LOS ANGELES (AdAge.com) -- After three and a half years delivering record ratings and ad sales growth for the History Channel, the network's president-general manager, Nancy Dubuc, is being tapped by A&E Networks to do the same for sibling network Lifetime. Ms. Dubuc is adding Lifetime to her portfolio to become president-general manager of both networks, an appointment announced by AETN CEO Abbe Raven.
It was Ms. Raven who told Ad Age earlier this month of her plans to put Lifetime back on top among cable prime time the way A&E and History have in recent years. "Lifetime remains so committed to its core audience, and it has been a top-tier brand for years," Ms. Raven said then. "It was No. 1 for many years on television, and it has that potential to be that one again."
These days, Lifetime is among the lower ranks of cable's upper-tier players, finishing the first quarter of 2010 as the 15th most-watched cable network among adults 18 to 49, while History ranked No. 7 and A&E ranked No. 5, according to Nielsen.
Ms. Dubuc assumes duties that had been handled by outgoing Lifetime CEO Andrea Wong, who tried to make the network younger by bringing in a slate of new scripted dramas and sitcoms, reality shows and the mother lode of female-targeted reality TV, "Project Runway." With the exception of sleeper summer hit "Drop Dead Diva" and the inherited hit "Army Wives," none of those programming moves could be considered major successes. The seventh season of "Runway," for example, often rated lower than the average audiences than it did during its five seasons on Bravo.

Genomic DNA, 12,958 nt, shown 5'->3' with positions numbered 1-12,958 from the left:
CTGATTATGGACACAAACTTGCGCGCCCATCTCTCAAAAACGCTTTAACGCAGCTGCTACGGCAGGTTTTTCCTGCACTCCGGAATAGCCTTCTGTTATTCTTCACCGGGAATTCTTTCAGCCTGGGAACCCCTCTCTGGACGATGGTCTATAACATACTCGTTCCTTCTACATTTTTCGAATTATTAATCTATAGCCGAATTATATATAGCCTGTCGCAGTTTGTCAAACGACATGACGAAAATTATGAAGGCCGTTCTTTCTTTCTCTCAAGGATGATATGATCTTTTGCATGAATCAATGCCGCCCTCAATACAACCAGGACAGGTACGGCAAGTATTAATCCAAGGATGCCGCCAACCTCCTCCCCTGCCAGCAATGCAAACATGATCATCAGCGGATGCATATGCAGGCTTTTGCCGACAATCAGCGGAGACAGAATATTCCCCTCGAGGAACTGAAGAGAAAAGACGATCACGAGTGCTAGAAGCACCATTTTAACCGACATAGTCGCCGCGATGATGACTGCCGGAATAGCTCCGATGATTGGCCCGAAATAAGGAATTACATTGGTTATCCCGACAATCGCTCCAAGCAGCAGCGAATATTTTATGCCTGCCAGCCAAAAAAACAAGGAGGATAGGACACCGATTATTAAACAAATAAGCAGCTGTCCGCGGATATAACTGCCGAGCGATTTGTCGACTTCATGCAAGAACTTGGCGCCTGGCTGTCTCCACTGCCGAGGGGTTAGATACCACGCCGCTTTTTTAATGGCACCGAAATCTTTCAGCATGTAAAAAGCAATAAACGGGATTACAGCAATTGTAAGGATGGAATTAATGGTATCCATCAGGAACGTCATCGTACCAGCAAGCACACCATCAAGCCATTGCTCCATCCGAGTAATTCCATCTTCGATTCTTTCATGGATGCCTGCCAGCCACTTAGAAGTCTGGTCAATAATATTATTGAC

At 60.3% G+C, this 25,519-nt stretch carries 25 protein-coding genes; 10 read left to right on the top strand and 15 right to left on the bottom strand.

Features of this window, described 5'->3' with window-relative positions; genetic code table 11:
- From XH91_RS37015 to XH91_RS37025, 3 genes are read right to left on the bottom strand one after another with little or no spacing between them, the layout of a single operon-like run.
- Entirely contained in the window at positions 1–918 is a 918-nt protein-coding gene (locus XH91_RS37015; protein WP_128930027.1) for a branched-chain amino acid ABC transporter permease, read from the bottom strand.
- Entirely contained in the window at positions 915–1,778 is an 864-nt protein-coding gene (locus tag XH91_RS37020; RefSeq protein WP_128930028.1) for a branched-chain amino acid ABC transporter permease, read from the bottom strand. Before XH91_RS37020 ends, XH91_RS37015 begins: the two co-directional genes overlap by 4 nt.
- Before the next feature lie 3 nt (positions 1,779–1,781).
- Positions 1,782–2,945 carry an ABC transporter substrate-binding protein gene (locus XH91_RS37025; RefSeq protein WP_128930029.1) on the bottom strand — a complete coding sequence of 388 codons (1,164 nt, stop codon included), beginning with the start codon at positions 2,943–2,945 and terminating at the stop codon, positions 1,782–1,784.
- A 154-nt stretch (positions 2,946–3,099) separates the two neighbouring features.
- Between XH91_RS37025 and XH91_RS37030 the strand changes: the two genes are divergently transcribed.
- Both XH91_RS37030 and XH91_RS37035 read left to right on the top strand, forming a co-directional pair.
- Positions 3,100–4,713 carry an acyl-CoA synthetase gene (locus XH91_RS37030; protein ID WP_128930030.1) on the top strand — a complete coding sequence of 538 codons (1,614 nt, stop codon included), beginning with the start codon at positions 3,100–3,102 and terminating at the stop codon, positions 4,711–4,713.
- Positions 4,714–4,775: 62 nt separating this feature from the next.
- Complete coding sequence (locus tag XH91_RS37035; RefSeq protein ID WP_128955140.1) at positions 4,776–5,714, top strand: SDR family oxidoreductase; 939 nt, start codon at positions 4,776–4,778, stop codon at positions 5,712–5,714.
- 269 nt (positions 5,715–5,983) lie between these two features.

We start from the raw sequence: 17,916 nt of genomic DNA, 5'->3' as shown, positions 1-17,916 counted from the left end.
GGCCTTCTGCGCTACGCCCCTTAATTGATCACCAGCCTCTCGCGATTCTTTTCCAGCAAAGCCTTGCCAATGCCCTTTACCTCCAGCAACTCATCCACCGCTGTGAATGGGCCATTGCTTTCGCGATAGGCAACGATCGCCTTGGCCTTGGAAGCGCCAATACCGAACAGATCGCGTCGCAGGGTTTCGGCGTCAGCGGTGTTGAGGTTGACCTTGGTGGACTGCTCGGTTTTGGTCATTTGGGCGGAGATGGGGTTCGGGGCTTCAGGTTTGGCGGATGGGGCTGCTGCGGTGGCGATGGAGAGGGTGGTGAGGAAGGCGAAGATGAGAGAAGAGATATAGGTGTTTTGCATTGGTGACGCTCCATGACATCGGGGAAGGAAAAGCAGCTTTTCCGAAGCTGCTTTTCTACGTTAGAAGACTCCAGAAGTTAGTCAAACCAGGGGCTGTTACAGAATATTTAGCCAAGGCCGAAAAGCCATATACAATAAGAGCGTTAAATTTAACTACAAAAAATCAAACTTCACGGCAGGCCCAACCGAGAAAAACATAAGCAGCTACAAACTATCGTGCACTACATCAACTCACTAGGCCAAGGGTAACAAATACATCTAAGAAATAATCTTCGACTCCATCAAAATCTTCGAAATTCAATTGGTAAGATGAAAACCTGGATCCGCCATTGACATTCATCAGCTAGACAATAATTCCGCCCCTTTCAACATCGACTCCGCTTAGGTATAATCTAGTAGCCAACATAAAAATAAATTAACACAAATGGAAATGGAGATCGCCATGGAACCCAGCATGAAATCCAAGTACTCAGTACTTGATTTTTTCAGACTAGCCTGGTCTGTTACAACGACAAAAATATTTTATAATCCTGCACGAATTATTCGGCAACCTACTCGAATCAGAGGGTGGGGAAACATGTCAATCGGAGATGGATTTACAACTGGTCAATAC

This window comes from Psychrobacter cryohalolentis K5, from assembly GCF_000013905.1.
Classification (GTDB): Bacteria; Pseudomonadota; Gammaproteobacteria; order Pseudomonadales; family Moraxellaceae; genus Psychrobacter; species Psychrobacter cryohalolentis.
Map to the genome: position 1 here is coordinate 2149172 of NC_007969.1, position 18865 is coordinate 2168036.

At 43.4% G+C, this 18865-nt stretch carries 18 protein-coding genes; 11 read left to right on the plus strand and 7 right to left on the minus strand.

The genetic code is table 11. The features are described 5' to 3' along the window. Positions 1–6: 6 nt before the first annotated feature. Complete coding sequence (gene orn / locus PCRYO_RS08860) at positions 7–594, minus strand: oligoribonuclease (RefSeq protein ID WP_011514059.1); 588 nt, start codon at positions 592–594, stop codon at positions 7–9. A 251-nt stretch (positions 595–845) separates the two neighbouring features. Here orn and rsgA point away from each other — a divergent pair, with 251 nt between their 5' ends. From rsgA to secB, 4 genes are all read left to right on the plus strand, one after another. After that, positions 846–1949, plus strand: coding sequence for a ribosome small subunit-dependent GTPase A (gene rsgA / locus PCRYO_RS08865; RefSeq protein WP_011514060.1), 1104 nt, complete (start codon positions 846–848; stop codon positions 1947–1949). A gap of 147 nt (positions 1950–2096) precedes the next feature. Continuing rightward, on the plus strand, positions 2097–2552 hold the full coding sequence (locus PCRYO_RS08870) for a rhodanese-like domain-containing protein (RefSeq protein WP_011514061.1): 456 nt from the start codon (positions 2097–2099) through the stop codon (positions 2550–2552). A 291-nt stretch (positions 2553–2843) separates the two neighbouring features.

Finding gold again
A&E Networks hopes Ms. Dubuc's strong relationships among the Hollywood production community could help her achieve the same growth for Lifetime that History has experienced.
The challenge for Lifetime -- to expand its audience beyond the older movie-of-the-week crowd -- remains a major one. Ms. Dubuc's biggest triumphs at History were also some of the network's most off-brand programs, such as "Ice Road Truckers," "Ax Men" and "Pawn Stars," modern-day reality shows with tenuous connections to history.
"Brands need to evolve to survive," she recently told Ad Age, discussing History's brand evolution. "I think our evolution is not to [avoid] those [core] subjects, it's to complement those subjects with more types of programming."
History's rising cache among the ad community could also benefit Lifetime. Ms. Dubuc oversaw History's biggest sponsorship deal to date, Bank of America's branded-entertainment partnership for "America: The Story of Us," which last weekend became History's highest-rated special ever, drawing 5.7 million viewers.